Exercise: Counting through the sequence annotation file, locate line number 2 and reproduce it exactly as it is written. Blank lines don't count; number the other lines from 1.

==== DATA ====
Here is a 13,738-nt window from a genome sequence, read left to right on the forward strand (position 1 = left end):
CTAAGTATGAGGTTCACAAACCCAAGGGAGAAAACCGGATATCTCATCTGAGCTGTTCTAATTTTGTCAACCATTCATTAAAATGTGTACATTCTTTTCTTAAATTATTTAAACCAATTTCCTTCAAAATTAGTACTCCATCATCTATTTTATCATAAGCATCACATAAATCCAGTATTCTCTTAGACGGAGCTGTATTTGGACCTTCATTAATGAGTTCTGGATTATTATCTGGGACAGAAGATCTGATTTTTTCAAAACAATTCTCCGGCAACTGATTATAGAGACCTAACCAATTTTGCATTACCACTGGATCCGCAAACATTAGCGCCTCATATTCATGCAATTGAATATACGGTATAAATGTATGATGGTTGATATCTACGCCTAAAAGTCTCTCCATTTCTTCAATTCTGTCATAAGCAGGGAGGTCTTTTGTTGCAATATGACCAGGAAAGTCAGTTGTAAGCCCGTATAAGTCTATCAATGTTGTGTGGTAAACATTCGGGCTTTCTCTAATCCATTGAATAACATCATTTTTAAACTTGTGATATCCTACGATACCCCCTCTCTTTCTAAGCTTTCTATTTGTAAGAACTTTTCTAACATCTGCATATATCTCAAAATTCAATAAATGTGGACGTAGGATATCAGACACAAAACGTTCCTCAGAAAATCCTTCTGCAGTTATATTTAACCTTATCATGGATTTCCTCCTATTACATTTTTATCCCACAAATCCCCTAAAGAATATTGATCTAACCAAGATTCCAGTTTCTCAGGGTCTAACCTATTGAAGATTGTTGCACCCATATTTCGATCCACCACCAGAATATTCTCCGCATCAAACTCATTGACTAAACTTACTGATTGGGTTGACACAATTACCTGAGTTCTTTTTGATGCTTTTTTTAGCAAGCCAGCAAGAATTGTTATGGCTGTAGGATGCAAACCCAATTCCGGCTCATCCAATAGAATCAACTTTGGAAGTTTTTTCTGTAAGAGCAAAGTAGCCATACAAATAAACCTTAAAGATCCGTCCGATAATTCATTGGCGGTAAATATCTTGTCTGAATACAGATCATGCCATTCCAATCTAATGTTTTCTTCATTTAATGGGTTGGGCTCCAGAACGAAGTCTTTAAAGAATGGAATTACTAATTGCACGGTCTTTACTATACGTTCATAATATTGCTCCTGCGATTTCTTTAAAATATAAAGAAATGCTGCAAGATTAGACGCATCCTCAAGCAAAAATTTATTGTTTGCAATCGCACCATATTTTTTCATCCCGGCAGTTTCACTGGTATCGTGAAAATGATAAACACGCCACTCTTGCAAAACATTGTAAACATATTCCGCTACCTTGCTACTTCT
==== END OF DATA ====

CTAAGTATGAGGTTCACAAACCCAAGGGAGAAAACCGGATATCTCATCTGAGCTGTTCTAATTTTGTCAACCATTCATTAAAATGTGTACATTCTTTTCTTAAATTATTTAAACCAATTTCCTTCAAAATTAGTACTCCATCATCTATTTTATCATAAGCATCACATAAATCCAGTATTCTCTTAGACGGAGCTGTATTTGGACCTTCATTAATGAGTTCTGGATTATTATCTGGGACAGAAGATCTGATTTTTTCAAAACAATTCTCCGGCAACTGATTATAGAGACCTAACCAATTTTGCATTACCACTGGATCCGCAAACATTAGCGCCTCATATTCATGCAATTGAATATACGGTATAAATGTATGATGGTTGATATCTACGCCTAAAAGTCTCTCCATTTCTTCAATTCTGTCATAAGCAGGGAGGTCTTTTGTTGCAATATGACCAGGAAAGTCAGTTGTAAGCCCGTATAAGTCTATCAATGTTGTGTGGTAAACATTCGGGCTTTCTCTAATCCATTGAATAACATCATTTTTAAACTTGTGATATCCTACGATACCCCCTCTCTTTCTAAGCTTTCTATTTGTAAGAACTTTTCTAACATCTGCATATATCTCAAAATTCAATAAATGTGGACGTAGGATATCAGACACAAAACGTTCCTCAGAAAATCCTTCTGCAGTTATATTTAACCTTATCATGGATTTCCTCCTATTACATTTTTATCCCACAAATCCCCTAAAGAATATTGATCTAACCAAGATTCCAGTTTCTCAGGGTCTAACCTATTGAAGATTGTTGCACCCATATTTCGATCCACCACCAGAATATTCTCCGCATCAAACTCATTGACTAAACTTACTGATTGGGTTGACACAATTACCTGAGTTCTTTTTGATGCTTTTTTTAGCAAGCCAGCAAGAATTGTTATGGCTGTAGGATGCAAACCCAATTCCGGCTCATCCAATAGAATCAACTTTGGAAGTTTTTTCTGTAAGAGCAAAGTAGCCATACAAATAAACCTTAAAGATCCGTCCGATAATTCATTGGCGGTAAATATCTTGTCTGAATACAGATCATGCCATTCCAATCTAATGTTTTCTTCATTTAATGGGTTGGGCTCCAGAACGAAGTCTTTAAAGAATGGAATTACTAATTGCACGGTCTTTACTATACGTTCATAATATTGCTCCTGCGATTTCTTTAAAATATAAAGAAATGCTGCAAGATTAGACGCATCCTCAAGCAAAAATTTATTGTTTGCAATCGCACCATATTTTTTCATCCCGGCAGTTTCACTGGTATCGTGAAAATGATAAACACGCCACTCTTGCAAAACATTGTAAACATATTCCGCTACCTTGCTACTTCT